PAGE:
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Shipwrecks Bay-Peaks ratings
Quality on a good day: 4.3
Consistency of Surf: 2.7
Difficulty Level: 2.9
Wind and Kite Surfing: 1.3
Crowds: 2.3

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Surf Report Feed

Shipwrecks Bay-Peaks Swell Statistics, April: All Swell – Any Wind

This picture shows the combination of swells directed at Shipwrecks Bay-Peaks over a normal April, based on 1920 NWW3 model predictions since 2007 (values every 3 hours). The wave model does not forecast surf and wind right at the shore so we have chosen the most applicable grid node based on what we know about Shipwrecks Bay-Peaks, and at Shipwrecks Bay-Peaks the best grid node is 23 km away (14 miles).

The rose diagram describes the distribution of swell directions and swell sizes, while the graph at the bottom shows the same thing but without direction information. Five colours represent increasing wave sizes. Very small swells of less than 0.5m (1.5 feet) high are shown in blue. These were forecast only 1.8% of the time. Green and yellow represent increasing swell sizes and red illustrates the biggest swells, greater than >3m (>10ft). In each graph, the area of any colour is proportional to how frequently that size swell happens.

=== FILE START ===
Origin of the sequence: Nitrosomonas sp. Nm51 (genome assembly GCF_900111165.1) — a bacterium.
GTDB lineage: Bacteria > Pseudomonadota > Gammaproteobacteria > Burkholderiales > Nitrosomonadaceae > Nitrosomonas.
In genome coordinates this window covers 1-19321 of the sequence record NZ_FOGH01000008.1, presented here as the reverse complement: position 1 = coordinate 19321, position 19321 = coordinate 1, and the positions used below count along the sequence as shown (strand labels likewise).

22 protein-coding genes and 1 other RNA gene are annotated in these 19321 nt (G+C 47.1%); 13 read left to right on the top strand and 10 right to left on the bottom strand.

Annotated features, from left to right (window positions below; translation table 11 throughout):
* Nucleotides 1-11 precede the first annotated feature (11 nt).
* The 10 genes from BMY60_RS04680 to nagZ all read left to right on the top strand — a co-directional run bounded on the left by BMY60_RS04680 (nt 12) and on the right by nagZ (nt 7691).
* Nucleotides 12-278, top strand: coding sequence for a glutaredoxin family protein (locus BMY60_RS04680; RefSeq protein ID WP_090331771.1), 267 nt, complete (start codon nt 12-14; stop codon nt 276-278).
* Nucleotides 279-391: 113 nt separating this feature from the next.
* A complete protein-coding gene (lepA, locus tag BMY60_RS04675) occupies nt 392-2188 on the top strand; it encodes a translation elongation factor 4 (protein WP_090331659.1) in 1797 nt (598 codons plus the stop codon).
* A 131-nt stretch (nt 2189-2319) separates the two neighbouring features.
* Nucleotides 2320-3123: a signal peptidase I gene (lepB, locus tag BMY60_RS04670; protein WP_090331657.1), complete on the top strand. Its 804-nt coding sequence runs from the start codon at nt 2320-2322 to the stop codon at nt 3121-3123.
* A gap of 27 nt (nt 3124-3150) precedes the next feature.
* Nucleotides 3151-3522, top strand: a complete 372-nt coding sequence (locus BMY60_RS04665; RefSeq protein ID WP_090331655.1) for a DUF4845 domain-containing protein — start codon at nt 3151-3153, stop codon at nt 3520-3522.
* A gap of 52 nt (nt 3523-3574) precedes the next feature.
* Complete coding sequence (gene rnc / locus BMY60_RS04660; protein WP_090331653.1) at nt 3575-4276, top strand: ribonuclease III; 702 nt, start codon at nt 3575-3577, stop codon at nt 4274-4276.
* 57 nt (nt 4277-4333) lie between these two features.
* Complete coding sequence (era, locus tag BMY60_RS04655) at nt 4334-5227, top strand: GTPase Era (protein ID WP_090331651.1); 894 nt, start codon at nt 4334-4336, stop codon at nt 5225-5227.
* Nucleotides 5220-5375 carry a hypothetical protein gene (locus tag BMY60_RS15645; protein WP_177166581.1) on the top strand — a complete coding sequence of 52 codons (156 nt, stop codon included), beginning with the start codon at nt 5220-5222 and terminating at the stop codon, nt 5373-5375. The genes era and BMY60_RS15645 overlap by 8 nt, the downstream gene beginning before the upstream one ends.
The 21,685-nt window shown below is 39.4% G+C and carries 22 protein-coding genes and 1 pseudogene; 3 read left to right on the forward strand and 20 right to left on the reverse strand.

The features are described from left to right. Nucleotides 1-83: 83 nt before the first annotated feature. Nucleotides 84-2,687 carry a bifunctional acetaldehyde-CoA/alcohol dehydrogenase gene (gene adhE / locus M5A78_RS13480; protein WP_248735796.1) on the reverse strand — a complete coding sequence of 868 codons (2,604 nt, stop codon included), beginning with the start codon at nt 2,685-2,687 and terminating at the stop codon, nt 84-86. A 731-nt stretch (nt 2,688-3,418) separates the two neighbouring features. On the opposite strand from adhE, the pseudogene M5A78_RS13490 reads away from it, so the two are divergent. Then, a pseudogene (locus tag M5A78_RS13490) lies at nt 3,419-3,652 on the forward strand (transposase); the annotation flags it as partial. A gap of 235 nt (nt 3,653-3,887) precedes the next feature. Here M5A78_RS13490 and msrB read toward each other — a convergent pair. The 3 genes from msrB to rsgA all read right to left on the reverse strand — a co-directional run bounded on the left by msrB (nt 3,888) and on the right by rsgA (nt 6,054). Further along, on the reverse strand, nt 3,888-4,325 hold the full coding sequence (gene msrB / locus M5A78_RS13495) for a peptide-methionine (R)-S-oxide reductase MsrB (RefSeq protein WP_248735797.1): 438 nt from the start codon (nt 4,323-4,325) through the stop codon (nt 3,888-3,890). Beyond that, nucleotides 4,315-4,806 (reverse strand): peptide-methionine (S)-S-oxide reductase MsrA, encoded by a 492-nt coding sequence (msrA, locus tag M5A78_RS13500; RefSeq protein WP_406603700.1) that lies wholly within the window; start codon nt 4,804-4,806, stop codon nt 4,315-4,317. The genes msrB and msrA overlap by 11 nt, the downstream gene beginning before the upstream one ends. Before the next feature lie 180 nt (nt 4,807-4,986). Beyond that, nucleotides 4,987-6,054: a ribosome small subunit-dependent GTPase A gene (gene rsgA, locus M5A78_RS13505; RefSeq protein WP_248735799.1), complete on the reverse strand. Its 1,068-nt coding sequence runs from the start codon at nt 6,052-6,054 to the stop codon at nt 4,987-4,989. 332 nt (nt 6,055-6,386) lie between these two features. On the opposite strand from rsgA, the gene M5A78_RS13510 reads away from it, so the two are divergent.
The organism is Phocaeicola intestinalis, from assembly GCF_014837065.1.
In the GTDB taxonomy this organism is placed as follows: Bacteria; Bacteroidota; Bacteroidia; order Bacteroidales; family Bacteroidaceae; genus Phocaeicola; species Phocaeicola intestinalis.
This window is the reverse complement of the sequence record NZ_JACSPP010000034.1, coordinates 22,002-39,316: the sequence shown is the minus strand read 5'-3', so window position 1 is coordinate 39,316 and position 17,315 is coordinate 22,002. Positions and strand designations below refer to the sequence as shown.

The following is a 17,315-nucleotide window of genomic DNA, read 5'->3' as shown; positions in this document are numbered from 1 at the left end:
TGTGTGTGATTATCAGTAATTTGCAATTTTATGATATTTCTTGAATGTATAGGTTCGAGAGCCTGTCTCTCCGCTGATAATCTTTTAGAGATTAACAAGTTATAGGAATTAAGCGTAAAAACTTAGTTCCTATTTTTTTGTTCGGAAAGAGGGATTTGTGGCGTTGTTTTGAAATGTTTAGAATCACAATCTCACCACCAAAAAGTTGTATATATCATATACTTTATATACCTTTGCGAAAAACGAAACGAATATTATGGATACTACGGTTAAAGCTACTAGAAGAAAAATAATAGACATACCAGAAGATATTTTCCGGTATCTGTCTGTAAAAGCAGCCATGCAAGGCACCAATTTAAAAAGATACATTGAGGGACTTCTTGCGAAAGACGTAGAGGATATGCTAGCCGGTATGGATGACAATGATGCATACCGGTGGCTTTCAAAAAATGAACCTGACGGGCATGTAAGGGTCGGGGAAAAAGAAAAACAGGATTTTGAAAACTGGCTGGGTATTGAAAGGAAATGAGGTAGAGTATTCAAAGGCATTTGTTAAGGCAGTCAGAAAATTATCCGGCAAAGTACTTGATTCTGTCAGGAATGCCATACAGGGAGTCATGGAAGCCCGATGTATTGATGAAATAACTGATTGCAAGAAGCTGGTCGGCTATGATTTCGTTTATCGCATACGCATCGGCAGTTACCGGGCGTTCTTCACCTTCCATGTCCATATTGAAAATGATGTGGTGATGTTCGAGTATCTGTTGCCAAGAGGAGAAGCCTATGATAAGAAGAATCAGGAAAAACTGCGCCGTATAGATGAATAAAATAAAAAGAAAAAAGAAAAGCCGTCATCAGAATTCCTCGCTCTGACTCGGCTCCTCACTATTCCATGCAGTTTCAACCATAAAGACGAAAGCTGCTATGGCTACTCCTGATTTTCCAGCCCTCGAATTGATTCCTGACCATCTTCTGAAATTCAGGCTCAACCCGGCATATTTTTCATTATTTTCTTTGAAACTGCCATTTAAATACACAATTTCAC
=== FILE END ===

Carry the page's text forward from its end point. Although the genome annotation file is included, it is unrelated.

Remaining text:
The diagram suggests that the dominant swell direction, shown by the largest spokes, was SW, whereas the the prevailing wind blows from the SE. Because the wave model grid is offshore, sometimes a strong offshore wind blows largest waves away from Shipwrecks Bay-Peaks and away from the coast. We combine these with the no surf category of the bar chart. To keep it simple we don't show these in the rose plot. Because wind determines whether or not waves are good for surfing at Shipwrecks Bay-Peaks, you can select a similar diagram that shows only the swells that were expected to coincide with glassy or offshore wind conditions. During a typical April, swells large enough to cause clean enough to surf waves at Shipwrecks Bay-Peaks run for about 58% of the time.

IMPORTANT: Beta version feature! Swell heights are open water values from NWW3. There is no attempt to model near-shore effects. Coastal wave heights will generally be less, especially if the break does not have unobstructed exposure to the open ocean.